This article was written by Graeme O’Reilly CA (SA), Chairman of SAICA’s Accreditation and Monitoring Committee, and Chairman of the SAICA Working Group responsible for the development of the 2016 Training Programme.

If you were to ask most assessors to tell you what their biggest gripe relating to assessment is, 9 times out of 10 they will refer to the process of assessing Business Ethics (BE) right up there towards the top of their lists.

Historically, BE has garnered several complaints / concerns, including;

  1. What kind of examples must our trainees document?
  2. Why can’t we just assume they have these skills if there are no indications to the contrary?
  3. How on earth do you use the current rating scale to rate something like BE 1 (Honesty)? Surely, you are either honest, or you are not?  You can’t be “Honest with guidance”!
  4. Why is the subject referred to as BE? Only 2 of the tasks relate to ethics and the rest relate predominantly to professional values…

Hopefully the significant revisions to these BE tasks and to the manner in which they are assessed will go a long way towards finding solutions to these concerns.

  1. BE is now referred to as Professional Conduct (PC):

    Much more in keeping with the predominant nature of tasks included in this subject, the name of the subject will now be changed to PC.

    This recognises that the core emphasis of these tasks is on demonstrating professional conduct. Being a member of SAICA requires the whole-hearted adoption of the Code of Professional Conduct.  The 5 fundamental principles around which this Code are centered are key to what it means to actually be a member of SAICA.

    Trainee accountants will need to show that they understand – and live on a day-to-day basis – these principles.  These new PC tasks do not reflect skills that can be learnt or acquired.  They reflect a way of being that is expected of all SAICA members…

  1. PC tasks are no longer rated:

    The SAICA rating scale of 1 to 4 will NOT apply to the assessment of PC tasks. Trainees will still be required to provide evidence that they live these values / principles BUT the evidence will not be rated / scored in the way the evidence for the other professional skills are.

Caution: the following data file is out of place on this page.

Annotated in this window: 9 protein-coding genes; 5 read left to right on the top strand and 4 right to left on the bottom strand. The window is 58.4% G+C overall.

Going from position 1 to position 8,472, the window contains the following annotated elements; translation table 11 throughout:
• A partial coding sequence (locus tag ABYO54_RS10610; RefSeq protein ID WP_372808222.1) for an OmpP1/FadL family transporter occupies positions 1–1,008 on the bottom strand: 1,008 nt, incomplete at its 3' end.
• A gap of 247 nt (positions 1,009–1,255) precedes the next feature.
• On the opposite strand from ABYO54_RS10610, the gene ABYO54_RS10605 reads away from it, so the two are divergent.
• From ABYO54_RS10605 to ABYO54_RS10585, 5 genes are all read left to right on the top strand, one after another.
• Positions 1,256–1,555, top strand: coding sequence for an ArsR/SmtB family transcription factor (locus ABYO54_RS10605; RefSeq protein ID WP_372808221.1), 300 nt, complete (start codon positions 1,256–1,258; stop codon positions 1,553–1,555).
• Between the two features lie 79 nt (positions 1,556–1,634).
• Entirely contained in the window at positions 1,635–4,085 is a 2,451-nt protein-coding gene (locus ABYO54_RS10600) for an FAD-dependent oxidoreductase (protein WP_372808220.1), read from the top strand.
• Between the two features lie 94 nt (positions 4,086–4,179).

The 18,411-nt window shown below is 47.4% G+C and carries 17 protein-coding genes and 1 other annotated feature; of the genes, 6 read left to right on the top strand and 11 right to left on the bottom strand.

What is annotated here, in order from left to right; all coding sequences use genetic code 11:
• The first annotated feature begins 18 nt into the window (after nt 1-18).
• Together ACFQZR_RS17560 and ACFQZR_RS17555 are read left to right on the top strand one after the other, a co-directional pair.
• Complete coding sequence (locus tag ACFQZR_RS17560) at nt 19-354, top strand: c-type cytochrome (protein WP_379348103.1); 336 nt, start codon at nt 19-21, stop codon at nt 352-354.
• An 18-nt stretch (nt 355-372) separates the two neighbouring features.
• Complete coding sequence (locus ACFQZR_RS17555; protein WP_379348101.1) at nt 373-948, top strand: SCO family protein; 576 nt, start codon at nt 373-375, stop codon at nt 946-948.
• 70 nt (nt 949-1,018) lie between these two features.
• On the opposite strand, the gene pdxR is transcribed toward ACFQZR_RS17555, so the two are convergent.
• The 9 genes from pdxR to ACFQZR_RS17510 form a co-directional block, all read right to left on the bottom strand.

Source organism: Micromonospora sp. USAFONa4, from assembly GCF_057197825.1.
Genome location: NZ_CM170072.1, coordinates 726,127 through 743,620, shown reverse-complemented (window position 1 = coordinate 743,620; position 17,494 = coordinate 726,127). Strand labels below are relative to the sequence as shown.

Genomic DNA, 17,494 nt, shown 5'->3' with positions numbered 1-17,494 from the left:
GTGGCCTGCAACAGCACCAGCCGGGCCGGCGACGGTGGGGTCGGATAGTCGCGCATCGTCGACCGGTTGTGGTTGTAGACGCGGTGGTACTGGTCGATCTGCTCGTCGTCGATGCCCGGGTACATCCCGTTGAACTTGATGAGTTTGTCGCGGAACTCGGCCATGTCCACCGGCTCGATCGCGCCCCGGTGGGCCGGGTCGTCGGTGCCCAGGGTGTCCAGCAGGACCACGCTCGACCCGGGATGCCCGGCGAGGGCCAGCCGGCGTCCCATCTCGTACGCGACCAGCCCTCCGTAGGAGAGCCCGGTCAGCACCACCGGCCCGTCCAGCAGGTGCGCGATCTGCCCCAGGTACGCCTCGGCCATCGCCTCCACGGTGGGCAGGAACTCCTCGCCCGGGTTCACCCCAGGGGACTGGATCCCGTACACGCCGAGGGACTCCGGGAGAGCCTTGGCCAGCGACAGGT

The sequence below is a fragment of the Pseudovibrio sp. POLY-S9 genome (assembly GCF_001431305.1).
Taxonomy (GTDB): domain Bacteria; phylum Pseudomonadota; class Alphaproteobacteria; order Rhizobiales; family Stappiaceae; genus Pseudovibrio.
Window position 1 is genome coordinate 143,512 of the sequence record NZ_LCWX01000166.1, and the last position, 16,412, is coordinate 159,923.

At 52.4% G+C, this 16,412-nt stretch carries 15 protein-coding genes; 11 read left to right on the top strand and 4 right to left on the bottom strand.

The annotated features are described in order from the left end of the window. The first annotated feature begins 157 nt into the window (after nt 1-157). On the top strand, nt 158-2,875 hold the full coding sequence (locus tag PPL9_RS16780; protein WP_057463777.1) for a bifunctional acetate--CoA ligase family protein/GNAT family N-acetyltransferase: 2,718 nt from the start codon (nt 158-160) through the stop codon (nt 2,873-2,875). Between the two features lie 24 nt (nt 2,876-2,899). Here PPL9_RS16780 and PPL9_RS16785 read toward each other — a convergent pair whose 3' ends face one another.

Examples submitting by trainees as evidence of their understanding of, and living these values will form the basis of a discussion between the trainee and evaluator at every ANA.  Through these examples and the subsequent discussions arising therefrom, the evaluator will be in a position whereby they can determine the extent to which they believe the trainee subscribes to these values.
  1. PC evidence no longer needs to be VERIFIABLE:

    BE evidence, like all the other professional skills evidence had to be POSITIVE (so something that was actually done), SPECIFIC (with reference to a particular event – and not broad and general), and VERIFIABLE (capable of being confirmed by a Reviewer).

    While examples submitted for the new PC tasks will still need to be positive and specific, they DO NOT necessarily need to also be verifiable. Remember that these examples form the basis for a discussion around these values – it is perhaps not so much the example that is important but rather the discussion around whether or not, and if so, how that example demonstrates the principle.

  1. The Reviewer role changes to one of quality control rather than the rating of competence:

    Reviewers will still need to examine examples submitted by trainees demonstrating their buy-in to these fundamental principles. Reviewers will however no longer need to rate the PC evidence, like they do for the other professional skills.  Instead, Reviewers will be required to comment on the degree to which they believe the evidence meets the requirements of SPECIFIC and POSITIVE (and VERIFIABLE, if appropriate).
  1. Minimum requirements in terms of documenting examples apply to PC tasks too:

    The existing requirement that trainees document at least one example of a professional skill during every 2 month period now specifically applies to the PC tasks too. This therefore means that trainees need to document at least 1 example of BOTH a PC task and another professional skills task (so from the ML, PA, or IT tasks) during every 2 months.

Hopefully with the change in emphasis towards showing that they understand, and live, these fundamental values, rather than seeing these tasks as skills that can be learnt – and the associated change in the way the evidence is recorded and evaluated, these significant changes to the existing BE tasks will no longer make these tasks the primary concern for assessors from January 2016 onwards.

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